Go Hard to the Net
You may have heard other players yell "Go hard to the net!!" but might be unsure exactly what they meant or when you're supposed to do it.
What your helpful teammates are referring to takes place during a two-man rush in the offensive zone. The player who crosses the blue line with the puck is often in an outside lane (coming down on the right or left wing.) The second forward then skates 'hard to the net', ready for a pass.
The defenseman's job on a rush is to push the forward with the puck to the outside boards. If he does his job right, eventually the forward will run out of ice and be forced to make a pass. The puck carrier may not have time to look up and see exactly where you are as he's blazing down the wing trying to fight off the defense. If he manages to get a pass by the defenseman that's checking him, the puck is going to come hard, right in front of the net. That's where you are expected to be.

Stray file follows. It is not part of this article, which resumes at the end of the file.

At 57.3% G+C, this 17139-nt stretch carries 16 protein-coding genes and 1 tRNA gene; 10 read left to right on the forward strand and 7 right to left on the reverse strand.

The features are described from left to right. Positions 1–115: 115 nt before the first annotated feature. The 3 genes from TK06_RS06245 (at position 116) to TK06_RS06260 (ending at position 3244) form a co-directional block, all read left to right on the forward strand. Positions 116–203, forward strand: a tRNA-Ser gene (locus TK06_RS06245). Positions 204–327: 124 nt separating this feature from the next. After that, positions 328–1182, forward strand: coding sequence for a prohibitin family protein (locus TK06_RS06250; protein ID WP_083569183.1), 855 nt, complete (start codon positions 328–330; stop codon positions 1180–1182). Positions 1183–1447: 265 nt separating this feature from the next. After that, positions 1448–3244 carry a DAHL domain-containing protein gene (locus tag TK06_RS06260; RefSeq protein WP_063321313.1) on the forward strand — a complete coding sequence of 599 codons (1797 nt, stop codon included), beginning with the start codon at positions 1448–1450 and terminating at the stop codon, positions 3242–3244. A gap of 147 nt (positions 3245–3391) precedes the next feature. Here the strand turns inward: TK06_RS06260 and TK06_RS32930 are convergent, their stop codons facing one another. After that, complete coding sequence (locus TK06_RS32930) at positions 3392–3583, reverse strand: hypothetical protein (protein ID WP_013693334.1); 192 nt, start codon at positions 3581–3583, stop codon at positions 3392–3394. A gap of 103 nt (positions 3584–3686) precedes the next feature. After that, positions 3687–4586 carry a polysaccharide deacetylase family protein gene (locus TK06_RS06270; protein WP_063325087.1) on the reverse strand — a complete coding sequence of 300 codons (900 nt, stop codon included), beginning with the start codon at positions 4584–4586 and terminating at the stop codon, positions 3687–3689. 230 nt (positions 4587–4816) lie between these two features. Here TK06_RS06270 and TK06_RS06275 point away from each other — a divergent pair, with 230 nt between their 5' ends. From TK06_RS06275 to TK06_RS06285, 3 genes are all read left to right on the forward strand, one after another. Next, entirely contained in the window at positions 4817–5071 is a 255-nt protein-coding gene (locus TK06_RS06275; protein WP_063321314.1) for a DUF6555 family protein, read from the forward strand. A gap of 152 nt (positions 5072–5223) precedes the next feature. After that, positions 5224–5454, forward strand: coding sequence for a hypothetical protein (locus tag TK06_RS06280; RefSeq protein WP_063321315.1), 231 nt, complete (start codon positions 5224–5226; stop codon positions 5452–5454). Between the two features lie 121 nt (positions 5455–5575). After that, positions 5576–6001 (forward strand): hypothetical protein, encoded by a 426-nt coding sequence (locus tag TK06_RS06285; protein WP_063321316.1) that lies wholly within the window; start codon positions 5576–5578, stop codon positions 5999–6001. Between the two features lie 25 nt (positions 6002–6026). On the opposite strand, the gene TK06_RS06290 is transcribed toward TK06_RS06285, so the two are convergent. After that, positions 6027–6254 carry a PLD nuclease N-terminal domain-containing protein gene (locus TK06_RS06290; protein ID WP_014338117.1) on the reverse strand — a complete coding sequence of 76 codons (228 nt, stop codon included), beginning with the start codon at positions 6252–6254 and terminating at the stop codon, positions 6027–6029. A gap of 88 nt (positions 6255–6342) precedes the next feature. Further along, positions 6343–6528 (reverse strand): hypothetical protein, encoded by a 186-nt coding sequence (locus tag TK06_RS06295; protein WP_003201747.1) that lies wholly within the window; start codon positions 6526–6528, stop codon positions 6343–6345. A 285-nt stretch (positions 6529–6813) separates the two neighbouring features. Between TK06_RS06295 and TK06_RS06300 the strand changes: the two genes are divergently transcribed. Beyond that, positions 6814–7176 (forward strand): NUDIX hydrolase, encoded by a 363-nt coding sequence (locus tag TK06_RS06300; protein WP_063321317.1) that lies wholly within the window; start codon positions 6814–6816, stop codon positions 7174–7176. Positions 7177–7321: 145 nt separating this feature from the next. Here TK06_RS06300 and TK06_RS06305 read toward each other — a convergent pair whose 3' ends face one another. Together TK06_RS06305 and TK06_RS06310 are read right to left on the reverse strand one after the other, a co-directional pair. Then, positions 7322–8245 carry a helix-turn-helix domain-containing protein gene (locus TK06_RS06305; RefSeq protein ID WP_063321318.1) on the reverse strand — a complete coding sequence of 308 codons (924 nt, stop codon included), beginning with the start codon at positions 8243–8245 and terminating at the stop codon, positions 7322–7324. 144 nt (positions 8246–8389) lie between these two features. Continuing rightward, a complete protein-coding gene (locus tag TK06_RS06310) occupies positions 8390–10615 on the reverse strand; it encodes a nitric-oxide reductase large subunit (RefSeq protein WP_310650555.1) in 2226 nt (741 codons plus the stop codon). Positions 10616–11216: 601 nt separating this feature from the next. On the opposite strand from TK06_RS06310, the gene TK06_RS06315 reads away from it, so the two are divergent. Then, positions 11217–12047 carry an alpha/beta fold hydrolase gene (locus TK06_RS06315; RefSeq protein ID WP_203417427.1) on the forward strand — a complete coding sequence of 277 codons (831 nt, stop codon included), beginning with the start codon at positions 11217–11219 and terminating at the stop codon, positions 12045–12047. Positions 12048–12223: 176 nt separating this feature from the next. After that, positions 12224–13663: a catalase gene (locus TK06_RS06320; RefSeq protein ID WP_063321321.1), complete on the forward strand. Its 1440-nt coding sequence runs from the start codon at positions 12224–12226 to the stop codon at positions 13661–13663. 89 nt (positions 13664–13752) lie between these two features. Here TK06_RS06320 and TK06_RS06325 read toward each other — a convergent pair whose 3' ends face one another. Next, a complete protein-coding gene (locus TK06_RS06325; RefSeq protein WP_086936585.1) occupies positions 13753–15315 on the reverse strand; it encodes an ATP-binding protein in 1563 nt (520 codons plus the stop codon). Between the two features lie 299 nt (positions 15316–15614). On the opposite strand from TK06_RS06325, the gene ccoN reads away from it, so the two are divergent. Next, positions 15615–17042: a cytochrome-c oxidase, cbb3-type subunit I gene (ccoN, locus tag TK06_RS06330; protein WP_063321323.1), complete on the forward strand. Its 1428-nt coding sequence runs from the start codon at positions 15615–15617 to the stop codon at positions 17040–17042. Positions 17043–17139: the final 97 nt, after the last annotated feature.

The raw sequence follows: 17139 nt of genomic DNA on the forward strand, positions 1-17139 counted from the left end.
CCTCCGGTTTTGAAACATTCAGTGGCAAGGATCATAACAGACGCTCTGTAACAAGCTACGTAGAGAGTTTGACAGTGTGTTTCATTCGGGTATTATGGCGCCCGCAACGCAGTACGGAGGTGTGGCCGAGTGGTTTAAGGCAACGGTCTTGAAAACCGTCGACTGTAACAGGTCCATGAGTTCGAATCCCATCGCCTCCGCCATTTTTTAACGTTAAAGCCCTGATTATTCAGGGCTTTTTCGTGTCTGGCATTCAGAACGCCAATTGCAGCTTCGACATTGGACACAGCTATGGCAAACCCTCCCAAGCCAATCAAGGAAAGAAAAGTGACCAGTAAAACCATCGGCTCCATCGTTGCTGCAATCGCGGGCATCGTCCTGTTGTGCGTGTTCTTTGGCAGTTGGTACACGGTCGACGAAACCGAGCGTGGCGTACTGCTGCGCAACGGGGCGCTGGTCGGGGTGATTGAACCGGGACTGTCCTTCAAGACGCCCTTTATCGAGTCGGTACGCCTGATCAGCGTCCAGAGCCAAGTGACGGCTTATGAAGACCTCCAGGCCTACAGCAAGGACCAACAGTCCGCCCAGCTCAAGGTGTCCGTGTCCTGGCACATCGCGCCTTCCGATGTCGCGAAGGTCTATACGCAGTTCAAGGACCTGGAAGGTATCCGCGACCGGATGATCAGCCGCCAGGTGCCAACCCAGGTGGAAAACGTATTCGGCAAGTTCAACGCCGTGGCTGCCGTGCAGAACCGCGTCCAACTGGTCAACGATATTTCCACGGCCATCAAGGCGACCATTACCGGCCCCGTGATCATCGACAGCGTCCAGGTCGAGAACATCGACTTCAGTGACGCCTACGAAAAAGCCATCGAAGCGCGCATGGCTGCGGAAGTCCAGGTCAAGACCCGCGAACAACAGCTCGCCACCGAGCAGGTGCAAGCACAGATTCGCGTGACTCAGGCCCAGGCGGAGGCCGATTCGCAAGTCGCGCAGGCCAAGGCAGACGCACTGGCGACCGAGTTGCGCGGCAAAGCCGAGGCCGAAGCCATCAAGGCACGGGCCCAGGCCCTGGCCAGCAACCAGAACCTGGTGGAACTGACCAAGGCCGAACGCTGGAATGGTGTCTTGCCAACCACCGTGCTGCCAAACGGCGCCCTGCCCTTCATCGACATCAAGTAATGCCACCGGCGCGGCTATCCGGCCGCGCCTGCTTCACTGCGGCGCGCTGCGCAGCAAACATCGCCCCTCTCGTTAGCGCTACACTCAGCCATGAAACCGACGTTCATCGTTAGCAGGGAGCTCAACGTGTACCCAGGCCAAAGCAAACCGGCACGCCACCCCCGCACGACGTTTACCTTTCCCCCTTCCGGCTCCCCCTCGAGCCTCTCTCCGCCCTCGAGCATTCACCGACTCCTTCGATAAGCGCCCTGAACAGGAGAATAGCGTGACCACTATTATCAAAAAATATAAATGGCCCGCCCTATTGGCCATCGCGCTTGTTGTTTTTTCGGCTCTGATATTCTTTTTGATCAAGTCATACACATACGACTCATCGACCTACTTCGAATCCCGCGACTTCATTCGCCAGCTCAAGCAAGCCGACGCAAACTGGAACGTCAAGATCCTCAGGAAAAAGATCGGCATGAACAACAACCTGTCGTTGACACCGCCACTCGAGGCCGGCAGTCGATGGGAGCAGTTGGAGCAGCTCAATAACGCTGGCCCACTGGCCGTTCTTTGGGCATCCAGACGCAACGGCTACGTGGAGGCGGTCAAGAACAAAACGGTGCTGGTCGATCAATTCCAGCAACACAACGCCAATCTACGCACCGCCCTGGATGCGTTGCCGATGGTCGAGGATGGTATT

Make sure you have your stick firmly on the ice with pointed at the net as you bolt toward the goal. You never know when the puck is going to come flying out of the corner, so you've got to be ready. With possibly two defensemen between you and your teammate with the puck, you may not even see it coming.
The reason you need to skate 'hard' is to keep up with the play. The puck carrier crosses the blue line first (or you will be offside) so you've got to accelerate as soon as the puck is over the blue line.
If the puck carrier gets tied up with the D-Man checking him, you may find yourself staring at the goalie before you receive a pass. No problem. Simply stop in front of the net and wait for a pass (keeping your stick on the ice.)
A common mistake many players make is to skate right past the net on the rush. It's kinda tough to score from the opposite corner of the ice, and again, your teammate 'expects' you to be in front of the net waiting or the pass he's worked so hard to get to you. Go Hard to the Net. Be ready for a pass.
Michael Grabner shows us how it's done:
If the pass doesn't come right away, try to get position on the defenseman who's covering you. Face the play and try to get between the defenseman and the net. This way, when the puck finally does arive, you'll have a clear shot at the net.
Here Mario Bliznak does just that on the first NHL goal of his career:
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